Digital video relies primarily on hard disk power and size, and the important characteristic is sustained data throughput in a real-world environment. Video files can be huge and therefore require a hard disk drive to sustain high rates of data transfer over an extended period of time. If the rate dips, the video stream stutters as the playback program skips frames to maintain the playback speed. In the past this was a problem that meant that audio and video capture applications required use of drives with a so-called AV specification, designed not to perform thermal recalibration during data transfer. Generally, SCSI drives were preferable to EIDE drives since the latter could be waylaid by processor activity. Nowadays hard disk performance is much less of an issue. Not only have the bandwidths of both the EIDE and SCSI interfaces increased progressively over the years, but the advent of embedded servo technology means that thermal recalibration is not the issue it once was.

By late 2001 the fastest Ultra ATA100/UltraSCSI-160 drives were capable of data transfer rates in the region of 50 and 60MBps respectively, more than enough to support the sustained rates necessary to handle all of the compressed video formats and arguably sufficient to achieve the rates needed to handle uncompressed video. However, the professionals likely to need this level of performance are more likely to achieve it via the use of two or more hard drives are striped together in a RAID 0, 3 or 5 configuration.

The other troublesome side effect of this type of event is audio drift, which has dogged DV editing systems since they first appeared. Because of minute variations in data rate and the logistics of synchronising a video card and a sound card over an extended period of time, the audio track in AVI files often drifts out of sync. High-end video capture cards circumvent this problem by incorporating their own sound recording hardware and by using their own playback software rather than relying on a standard component, such as Video for Windows. Moreover, Microsoft’s new ActiveMovie API is itself claimed to eliminate these audio drift problems.

The rate at which video needs to be sampled or digitised varies for different applications. Digitising frames at 768×576 (for PAL) yields broadcast-quality (also loosely known as full-PAL) video. It’s what’s needed for professional editing where the intention is to record video, edit it, and then play it back to re-record onto tape. It requires real-time video playback from a hard disk, making the hard disk drive’s sustained data-transfer rate the critical performance characteristic in the processing chain.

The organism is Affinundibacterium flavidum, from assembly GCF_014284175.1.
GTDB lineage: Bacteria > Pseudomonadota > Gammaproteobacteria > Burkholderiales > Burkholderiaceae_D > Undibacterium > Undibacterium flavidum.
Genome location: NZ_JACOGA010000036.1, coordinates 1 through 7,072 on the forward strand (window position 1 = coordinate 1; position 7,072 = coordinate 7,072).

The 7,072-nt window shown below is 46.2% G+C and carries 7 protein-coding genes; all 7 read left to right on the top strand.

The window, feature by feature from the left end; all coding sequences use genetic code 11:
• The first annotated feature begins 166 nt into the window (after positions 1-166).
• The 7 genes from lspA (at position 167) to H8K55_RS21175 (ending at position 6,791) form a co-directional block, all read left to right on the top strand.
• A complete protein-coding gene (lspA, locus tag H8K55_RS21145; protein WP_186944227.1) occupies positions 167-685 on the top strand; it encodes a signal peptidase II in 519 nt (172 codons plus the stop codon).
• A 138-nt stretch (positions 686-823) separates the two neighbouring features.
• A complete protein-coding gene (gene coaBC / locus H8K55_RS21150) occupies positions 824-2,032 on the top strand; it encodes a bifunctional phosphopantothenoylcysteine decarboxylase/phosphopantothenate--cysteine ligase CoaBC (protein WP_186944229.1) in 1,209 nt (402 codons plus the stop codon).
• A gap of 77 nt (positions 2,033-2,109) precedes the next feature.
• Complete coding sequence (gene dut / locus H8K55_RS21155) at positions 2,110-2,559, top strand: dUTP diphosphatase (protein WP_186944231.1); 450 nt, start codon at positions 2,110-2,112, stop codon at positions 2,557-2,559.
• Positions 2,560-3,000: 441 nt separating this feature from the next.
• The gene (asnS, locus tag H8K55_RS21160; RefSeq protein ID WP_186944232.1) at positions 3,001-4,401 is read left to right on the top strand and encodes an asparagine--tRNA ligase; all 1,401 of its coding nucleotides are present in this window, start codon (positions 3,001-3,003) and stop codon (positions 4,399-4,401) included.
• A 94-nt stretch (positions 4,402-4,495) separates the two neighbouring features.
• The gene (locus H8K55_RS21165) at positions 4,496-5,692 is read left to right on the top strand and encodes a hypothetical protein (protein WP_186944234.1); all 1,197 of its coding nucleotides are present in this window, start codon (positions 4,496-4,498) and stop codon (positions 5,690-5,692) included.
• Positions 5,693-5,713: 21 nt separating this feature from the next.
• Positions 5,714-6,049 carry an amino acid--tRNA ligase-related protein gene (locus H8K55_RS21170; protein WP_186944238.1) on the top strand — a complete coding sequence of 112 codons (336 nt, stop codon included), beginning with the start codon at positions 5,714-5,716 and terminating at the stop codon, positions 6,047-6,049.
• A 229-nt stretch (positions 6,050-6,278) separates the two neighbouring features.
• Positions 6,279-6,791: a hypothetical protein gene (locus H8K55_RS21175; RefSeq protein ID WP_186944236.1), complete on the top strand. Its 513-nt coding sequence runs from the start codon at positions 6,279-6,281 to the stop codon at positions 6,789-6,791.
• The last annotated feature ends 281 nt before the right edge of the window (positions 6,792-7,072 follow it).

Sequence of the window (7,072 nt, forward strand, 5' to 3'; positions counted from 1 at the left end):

However, for capturing video for multimedia movies, for playback from a CD-ROM with or without hardware decompression, it is not necessary to digitise at the full PAL resolution. Usually half the lines are digitised (either the odd or the even 288 lines), and to get the 4:3 ratio each line is split into 384 sections. This gives a frame size of 384×288 pixels (320×240 for NTSC), thus requiring about 8.3 MBps. A similar resolution (352×288) is required for capturing video which will be distributed in MPEG-1 format for VideoCDs.

Of course, a large digital-video market is that of video conferencing, including displaying video over the Internet. Here, the limitation is in the connection – whether it’s an ordinary phone line and a modem, ISDN, cable, or whatever. For example, a 56Kbit modem is about 25 times slower than a single-speed CD-ROM, so in this case, high-compression ratios are required. And for real-time video-conferencing applications, hardware compression at very high rates is necessary.

Of course, there are a number of factors that affect the quality of digital video encoding:

  • Source format: VHS tape is acceptable for home use, but S-VHS and Hi-8 tape formats give noticeably better results. It used to be that only professional projects could justify the cost of the highest quality source footage that BetaCam and digital tape formats could provide. However, the advent of the DV format means that quality is no longer the preserve of the professional.
  • Source content: MPEG-1 and software only codecs tend to stumble on high-speed action sequences, creating digital artefacts and colour smearing. Such sequences have a high degree of complexity and change dramatically from one scene to the next, thereby generating a huge amount of video information that must be compressed. MPEG-2 and DV are robust standards designed to handle such demanding video content.
  • Quality of the encoding system: While video formats adhere to standards encoding systems range greatly in quality, sophistication and flexibility. A low-end system processes digital video in a generic process with little control over parameters, while a high-end system will provide the capability for artfully executed encoding.

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